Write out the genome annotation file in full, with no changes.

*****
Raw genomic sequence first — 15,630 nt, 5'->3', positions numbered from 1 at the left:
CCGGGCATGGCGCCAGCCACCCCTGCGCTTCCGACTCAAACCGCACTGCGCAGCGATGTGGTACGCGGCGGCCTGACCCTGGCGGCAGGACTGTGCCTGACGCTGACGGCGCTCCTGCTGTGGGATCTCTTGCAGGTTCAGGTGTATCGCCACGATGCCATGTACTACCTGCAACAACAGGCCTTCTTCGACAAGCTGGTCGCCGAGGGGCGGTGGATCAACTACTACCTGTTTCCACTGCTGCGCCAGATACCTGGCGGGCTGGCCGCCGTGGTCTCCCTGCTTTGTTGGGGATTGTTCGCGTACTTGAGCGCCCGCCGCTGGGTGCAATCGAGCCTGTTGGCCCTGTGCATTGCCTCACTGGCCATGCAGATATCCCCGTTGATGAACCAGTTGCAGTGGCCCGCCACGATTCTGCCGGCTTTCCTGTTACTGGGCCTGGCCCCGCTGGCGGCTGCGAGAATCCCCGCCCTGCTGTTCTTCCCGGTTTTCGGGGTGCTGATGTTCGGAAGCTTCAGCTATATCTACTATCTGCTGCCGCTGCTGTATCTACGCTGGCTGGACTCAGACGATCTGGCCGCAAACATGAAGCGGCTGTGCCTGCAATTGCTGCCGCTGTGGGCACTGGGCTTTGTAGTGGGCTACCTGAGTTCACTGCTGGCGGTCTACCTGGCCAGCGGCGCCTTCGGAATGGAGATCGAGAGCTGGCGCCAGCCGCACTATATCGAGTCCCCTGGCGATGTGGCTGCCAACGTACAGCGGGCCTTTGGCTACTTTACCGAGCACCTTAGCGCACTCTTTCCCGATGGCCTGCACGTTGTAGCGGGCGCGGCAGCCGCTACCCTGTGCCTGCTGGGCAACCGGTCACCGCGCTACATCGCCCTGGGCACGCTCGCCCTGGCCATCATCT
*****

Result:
Raw genomic sequence first — 15,630 nt, 5'->3', positions numbered from 1 at the left:
CCGGGCATGGCGCCAGCCACCCCTGCGCTTCCGACTCAAACCGCACTGCGCAGCGATGTGGTACGCGGCGGCCTGACCCTGGCGGCAGGACTGTGCCTGACGCTGACGGCGCTCCTGCTGTGGGATCTCTTGCAGGTTCAGGTGTATCGCCACGATGCCATGTACTACCTGCAACAACAGGCCTTCTTCGACAAGCTGGTCGCCGAGGGGCGGTGGATCAACTACTACCTGTTTCCACTGCTGCGCCAGATACCTGGCGGGCTGGCCGCCGTGGTCTCCCTGCTTTGTTGGGGATTGTTCGCGTACTTGAGCGCCCGCCGCTGGGTGCAATCGAGCCTGTTGGCCCTGTGCATTGCCTCACTGGCCATGCAGATATCCCCGTTGATGAACCAGTTGCAGTGGCCCGCCACGATTCTGCCGGCTTTCCTGTTACTGGGCCTGGCCCCGCTGGCGGCTGCGAGAATCCCCGCCCTGCTGTTCTTCCCGGTTTTCGGGGTGCTGATGTTCGGAAGCTTCAGCTATATCTACTATCTGCTGCCGCTGCTGTATCTACGCTGGCTGGACTCAGACGATCTGGCCGCAAACATGAAGCGGCTGTGCCTGCAATTGCTGCCGCTGTGGGCACTGGGCTTTGTAGTGGGCTACCTGAGTTCACTGCTGGCGGTCTACCTGGCCAGCGGCGCCTTCGGAATGGAGATCGAGAGCTGGCGCCAGCCGCACTATATCGAGTCCCCTGGCGATGTGGCTGCCAACGTACAGCGGGCCTTTGGCTACTTTACCGAGCACCTTAGCGCACTCTTTCCCGATGGCCTGCACGTTGTAGCGGGCGCGGCAGCCGCTACCCTGTGCCTGCTGGGCAACCGGTCACCGCGCTACATCGCCCTGGGCACGCTCGCCCTGGCCATCATCT